Lake Taupō and the indomitable Team Re-Bre

It happened… after a couple of seasons of jealously watching others swim Lake Taupō I finally dived in myself. This blog is my attempt to capture mine and Bre’s journey across the lake. While I will try and capture what a special and amazing journey this swim was, the closest I will get is… the most amazing swim!!

How it started

Lake Taupō is our freshwater swimming mecca in New Zealand. Us swimmers will make a trip to Taupo at least once a year for the annual Epic Swim in front of the Taupō township. Last summer a few of us went one extra and spent New Years at the southern end of the Lake, based out of Turangi. The ‘unofficial swim camp’ was probably less swim camp and more social New Years with a few swims in the mix for a few of us training for biggish swims (I was training for my SCAR swim at the time).

Having just completed Cook Strait and not needing the training at all, Breanna Ward joined our unofficial swim camp last year. She was sneaking just a little more swimming in before taking on a big cycling challenge. As often happens with swimmers encouraging each other, Bre and I first mooted the idea of a tandem swim of Taupō at camp. Bre then went off cycling and I focused on my SCAR goal. But the seed of an idea had been planted.

After easing back into swimming over winter (post-SCAR), I decided to make Taupō my next challenge unsure if Bre was still thinking the same. Thankfully Bre had had enough of cycling adventures and was back into swimming and keen. I was relatively relaxed about when we would swim and was thinking I would ask if there was a slot on the end of the season to leave plenty of time to train back up. My being relaxed had the opposite effect when Bre suggested that we do the swim before she went to uni. After a check of Phil’s calendar we were soon signed up for one of the first slots of the season.

As it turned out, another Wellington duo had also signed up – Tom and Jeremy – which worked out great for training and motivation. With some of the wider Wellington swim community, we always had one training swim or another planned. As with my SCAR journey, I discovered how fortunate I was to very rarely train alone.

Team Re-Bre

Fast forward (or this blog will be too long) … the day before the big swim, Team Re-Bre made its was up to Turangi. By this stage the nerves had calmed down for me and if anything I was excited to be getting in the water. We had managed to assemble a super crew – Bre’s mum, Tanya, and swimmers John, Laura and Corrina – in addition to Phil Rush, Mike and Captain Dick who would excellently guide us across the lake.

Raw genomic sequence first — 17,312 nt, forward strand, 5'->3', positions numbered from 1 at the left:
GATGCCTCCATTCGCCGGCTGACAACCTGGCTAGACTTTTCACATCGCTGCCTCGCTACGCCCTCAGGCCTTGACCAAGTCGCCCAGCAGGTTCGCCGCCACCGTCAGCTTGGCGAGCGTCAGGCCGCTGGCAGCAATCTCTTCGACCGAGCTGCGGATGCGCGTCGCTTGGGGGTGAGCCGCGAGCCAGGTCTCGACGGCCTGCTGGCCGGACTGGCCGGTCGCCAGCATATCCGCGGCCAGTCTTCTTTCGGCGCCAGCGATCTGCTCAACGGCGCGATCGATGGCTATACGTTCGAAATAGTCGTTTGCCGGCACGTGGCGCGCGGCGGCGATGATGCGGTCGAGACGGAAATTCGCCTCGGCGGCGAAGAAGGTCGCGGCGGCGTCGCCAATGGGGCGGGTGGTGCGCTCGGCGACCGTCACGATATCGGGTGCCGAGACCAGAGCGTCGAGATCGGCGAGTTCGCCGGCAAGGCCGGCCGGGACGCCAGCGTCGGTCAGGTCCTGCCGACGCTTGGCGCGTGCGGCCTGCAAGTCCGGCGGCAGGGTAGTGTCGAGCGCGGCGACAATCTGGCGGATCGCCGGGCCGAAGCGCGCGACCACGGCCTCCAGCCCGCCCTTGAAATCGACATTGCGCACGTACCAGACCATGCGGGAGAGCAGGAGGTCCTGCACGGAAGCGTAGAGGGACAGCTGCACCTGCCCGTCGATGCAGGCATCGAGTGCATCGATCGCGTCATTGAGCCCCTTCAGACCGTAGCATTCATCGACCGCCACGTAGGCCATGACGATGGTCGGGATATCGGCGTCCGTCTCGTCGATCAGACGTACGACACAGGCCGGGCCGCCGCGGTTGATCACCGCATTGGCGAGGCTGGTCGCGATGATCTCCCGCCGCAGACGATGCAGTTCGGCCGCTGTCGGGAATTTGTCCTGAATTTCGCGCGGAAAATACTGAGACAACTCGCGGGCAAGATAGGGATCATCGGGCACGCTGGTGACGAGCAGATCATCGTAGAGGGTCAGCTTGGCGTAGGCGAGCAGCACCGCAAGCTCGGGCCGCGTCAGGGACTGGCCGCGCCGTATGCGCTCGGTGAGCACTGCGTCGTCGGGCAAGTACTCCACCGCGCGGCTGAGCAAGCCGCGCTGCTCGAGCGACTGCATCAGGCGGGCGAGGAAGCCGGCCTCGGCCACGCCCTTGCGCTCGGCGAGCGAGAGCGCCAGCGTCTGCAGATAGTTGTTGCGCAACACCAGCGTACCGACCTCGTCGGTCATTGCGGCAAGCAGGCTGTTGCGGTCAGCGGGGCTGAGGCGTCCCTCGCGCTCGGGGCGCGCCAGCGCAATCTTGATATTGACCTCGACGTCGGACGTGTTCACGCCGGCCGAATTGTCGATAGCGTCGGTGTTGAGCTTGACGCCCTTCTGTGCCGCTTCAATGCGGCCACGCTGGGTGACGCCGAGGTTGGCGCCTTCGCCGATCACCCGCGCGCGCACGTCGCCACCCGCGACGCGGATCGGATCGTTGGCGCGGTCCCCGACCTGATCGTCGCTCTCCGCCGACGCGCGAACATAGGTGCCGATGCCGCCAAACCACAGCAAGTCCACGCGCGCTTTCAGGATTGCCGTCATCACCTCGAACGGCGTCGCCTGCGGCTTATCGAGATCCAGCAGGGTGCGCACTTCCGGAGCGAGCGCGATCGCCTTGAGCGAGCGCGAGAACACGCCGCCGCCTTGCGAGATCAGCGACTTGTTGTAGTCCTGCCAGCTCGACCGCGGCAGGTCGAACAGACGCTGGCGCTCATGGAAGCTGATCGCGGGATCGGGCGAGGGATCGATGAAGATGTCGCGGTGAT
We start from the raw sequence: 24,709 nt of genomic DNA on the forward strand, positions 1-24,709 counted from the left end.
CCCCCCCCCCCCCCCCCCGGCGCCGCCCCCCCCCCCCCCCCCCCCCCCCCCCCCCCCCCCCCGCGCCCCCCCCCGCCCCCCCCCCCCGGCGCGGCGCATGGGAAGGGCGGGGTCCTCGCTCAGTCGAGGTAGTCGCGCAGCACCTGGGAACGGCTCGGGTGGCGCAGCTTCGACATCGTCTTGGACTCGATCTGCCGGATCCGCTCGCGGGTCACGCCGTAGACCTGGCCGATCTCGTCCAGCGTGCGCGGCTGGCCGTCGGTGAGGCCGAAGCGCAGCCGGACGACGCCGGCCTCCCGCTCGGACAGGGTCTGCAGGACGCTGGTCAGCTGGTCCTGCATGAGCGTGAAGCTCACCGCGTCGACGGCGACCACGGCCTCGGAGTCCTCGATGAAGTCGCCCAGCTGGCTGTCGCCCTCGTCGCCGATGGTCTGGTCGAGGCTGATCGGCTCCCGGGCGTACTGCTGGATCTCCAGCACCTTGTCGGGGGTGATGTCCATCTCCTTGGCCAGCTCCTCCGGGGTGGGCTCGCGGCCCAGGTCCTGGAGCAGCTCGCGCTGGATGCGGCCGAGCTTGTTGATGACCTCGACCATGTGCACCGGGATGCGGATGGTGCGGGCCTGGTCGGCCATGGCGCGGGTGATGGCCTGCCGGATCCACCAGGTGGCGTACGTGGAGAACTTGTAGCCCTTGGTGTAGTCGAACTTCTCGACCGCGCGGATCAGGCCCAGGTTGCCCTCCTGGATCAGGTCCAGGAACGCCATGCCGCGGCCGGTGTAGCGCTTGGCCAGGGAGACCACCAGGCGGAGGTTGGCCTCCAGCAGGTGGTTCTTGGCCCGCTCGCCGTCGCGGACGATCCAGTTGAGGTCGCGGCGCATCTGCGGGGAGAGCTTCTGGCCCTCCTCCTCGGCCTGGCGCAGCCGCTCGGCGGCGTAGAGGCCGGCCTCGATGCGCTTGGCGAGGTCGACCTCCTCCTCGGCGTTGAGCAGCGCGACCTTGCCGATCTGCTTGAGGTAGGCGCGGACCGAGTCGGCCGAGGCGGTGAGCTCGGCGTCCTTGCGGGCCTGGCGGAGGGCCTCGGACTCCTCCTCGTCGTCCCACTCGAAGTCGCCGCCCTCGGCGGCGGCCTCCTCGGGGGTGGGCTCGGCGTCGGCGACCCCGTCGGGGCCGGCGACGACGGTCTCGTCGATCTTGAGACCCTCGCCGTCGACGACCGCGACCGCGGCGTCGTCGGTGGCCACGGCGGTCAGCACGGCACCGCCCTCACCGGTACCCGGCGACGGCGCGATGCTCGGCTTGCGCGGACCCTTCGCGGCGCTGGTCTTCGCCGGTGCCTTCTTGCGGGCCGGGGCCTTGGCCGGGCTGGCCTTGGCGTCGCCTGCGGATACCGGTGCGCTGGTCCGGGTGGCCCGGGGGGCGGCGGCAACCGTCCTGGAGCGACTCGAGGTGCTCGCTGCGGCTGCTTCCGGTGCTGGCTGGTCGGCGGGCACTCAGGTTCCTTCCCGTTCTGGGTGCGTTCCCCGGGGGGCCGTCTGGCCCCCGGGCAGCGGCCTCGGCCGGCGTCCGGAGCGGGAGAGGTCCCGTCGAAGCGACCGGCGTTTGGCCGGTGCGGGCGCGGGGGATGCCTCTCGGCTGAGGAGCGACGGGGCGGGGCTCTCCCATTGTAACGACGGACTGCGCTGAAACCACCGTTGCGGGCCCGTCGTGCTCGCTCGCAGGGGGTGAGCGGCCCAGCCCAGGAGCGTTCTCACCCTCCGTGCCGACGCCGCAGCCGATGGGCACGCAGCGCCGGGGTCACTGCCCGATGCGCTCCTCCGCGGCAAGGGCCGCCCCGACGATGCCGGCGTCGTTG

There was no mucking around that afternoon when we arrived in Turangi – it was all about getting our food and kit ready so we could get it on the boat and relax for the evening. Poor Laura arrived desperate for a bit of a rest and I was already assigning her little jobs.

We knew we had to be up at 2am to get ready for the start of the swim so we needed some rest but it was so hot! Turangi was having a mini heat wave and our little house was baking. Add into the mix all the excitement of the swim and it wasn’t very easy to sleep! When it did come 2am everyone was surprisingly chirpy and ready to paint us white with zinc. I learnt afterwards that most of the crew went straight back to sleep as soon as they were on the launch.

The dark

Marathon swimming is not a very glamorous sport. At 3.30am in the morning we were a funny sight – covered head to toe in nappy rash cream (zinc) with sandflies being attracted to us (sandflies stuck in nappy rash cream is not a cool combo). We were glad to get in the water!

The first couple of hours of the swim were dark. There was no moon and my only points of reference were the IRB (well lit up) and a little red light (Bre). I’m sure I zig zagged a bit during this time while struggling to judge the distance from Bre and the IRB to keep. This time seemed to zoom by, I was focused on just getting into the swim with very little awareness of my surroundings. I didn’t even seem to notice the chop come up.

There was no sunrise as it was a grey cloudy morning. Gradually I could properly see Bre swimming next to me, rather than just this red dot, as well as Phil and Tanya on the IRB.

Light… and chop

We seemed to settle into the swim alright. At the three hour mark we had a crew change on the IRB which brought new faces – Mike and Laura. The next three hours would have had the most chop. Chop was never in the game plan – while Bre had been good at ‘visualising’ the swim and the different conditions, I hadn’t managed to get past imagining the best case scenario – perfectly flat, good pace etc.